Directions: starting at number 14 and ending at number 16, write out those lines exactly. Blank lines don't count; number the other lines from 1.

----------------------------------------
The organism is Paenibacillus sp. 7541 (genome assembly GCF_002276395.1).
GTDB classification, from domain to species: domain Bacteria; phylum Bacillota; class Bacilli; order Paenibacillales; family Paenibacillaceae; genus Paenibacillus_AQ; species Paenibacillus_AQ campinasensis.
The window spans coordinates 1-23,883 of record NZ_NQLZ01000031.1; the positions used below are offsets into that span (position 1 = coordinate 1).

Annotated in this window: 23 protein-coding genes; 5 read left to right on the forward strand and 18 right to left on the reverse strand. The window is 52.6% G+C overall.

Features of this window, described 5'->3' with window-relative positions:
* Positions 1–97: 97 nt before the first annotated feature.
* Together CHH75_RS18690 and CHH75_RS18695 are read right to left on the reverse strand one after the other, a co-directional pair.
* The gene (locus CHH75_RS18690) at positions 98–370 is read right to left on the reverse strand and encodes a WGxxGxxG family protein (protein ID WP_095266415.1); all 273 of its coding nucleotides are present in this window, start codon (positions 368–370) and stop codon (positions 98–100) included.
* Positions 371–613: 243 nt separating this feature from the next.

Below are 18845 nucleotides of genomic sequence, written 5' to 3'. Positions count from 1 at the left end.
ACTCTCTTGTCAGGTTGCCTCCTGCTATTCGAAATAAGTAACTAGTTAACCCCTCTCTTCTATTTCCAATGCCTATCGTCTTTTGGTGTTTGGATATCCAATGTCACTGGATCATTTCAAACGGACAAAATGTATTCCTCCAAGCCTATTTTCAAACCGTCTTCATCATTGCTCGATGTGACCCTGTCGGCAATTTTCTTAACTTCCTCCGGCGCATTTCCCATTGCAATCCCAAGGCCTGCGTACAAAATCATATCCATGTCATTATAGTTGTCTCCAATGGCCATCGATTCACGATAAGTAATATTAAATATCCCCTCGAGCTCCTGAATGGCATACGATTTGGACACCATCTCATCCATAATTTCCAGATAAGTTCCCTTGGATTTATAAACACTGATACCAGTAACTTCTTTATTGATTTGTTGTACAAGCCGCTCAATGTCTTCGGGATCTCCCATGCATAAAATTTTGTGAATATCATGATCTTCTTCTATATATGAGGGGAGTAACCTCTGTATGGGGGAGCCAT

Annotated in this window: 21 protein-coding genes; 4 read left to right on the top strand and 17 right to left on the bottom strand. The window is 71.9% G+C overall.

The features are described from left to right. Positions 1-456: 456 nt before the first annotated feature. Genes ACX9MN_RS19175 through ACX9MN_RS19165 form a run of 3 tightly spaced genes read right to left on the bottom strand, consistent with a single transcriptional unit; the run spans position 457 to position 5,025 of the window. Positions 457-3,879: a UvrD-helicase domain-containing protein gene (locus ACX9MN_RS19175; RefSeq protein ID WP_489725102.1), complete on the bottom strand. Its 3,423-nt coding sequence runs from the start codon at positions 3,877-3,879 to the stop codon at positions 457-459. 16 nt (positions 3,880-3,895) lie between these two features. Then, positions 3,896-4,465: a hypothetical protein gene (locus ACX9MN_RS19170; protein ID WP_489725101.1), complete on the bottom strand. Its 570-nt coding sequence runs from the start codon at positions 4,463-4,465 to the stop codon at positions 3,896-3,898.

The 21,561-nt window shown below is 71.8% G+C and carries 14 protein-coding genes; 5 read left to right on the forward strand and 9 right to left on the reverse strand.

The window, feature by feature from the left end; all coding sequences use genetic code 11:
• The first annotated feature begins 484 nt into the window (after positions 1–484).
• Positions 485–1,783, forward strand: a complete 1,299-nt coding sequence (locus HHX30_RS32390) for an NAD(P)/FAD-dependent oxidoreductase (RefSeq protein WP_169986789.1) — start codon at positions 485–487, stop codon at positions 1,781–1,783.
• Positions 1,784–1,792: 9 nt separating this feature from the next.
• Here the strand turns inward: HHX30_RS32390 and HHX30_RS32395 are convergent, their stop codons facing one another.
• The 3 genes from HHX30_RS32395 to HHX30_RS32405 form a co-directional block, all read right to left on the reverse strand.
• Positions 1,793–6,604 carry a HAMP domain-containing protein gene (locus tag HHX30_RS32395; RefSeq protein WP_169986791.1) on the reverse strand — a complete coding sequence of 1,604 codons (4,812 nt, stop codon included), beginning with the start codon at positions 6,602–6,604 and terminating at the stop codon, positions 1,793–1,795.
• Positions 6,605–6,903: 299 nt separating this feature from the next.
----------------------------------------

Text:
The 21,561-nt window shown below is 71.8% G+C and carries 14 protein-coding genes; 5 read left to right on the forward strand and 9 right to left on the reverse strand.

The window, feature by feature from the left end; all coding sequences use genetic code 11:
• The first annotated feature begins 484 nt into the window (after positions 1–484).